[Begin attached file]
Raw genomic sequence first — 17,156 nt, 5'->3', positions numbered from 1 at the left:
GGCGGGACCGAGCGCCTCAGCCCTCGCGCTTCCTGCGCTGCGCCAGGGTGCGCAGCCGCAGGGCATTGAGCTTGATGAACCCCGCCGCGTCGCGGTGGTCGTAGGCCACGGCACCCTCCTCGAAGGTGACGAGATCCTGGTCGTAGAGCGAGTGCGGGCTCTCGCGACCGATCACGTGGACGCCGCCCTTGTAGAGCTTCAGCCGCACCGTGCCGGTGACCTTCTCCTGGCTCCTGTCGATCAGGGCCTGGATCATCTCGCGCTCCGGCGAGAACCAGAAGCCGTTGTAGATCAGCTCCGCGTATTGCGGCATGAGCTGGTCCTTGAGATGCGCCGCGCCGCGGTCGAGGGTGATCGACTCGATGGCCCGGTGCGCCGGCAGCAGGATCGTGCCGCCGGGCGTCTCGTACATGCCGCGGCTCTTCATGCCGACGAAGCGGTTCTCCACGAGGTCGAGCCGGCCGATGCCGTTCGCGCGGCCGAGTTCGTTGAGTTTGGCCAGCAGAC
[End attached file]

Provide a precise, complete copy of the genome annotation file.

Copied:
Raw genomic sequence first — 17,156 nt, 5'->3', positions numbered from 1 at the left:
GGCGGGACCGAGCGCCTCAGCCCTCGCGCTTCCTGCGCTGCGCCAGGGTGCGCAGCCGCAGGGCATTGAGCTTGATGAACCCCGCCGCGTCGCGGTGGTCGTAGGCCACGGCACCCTCCTCGAAGGTGACGAGATCCTGGTCGTAGAGCGAGTGCGGGCTCTCGCGACCGATCACGTGGACGCCGCCCTTGTAGAGCTTCAGCCGCACCGTGCCGGTGACCTTCTCCTGGCTCCTGTCGATCAGGGCCTGGATCATCTCGCGCTCCGGCGAGAACCAGAAGCCGTTGTAGATCAGCTCCGCGTATTGCGGCATGAGCTGGTCCTTGAGATGCGCCGCGCCGCGGTCGAGGGTGATCGACTCGATGGCCCGGTGCGCCGGCAGCAGGATCGTGCCGCCGGGCGTCTCGTACATGCCGCGGCTCTTCATGCCGACGAAGCGGTTCTCCACGAGGTCGAGCCGGCCGATGCCGTTCGCGCGGCCGAGTTCGTTGAGTTTGGCCAGCAGAC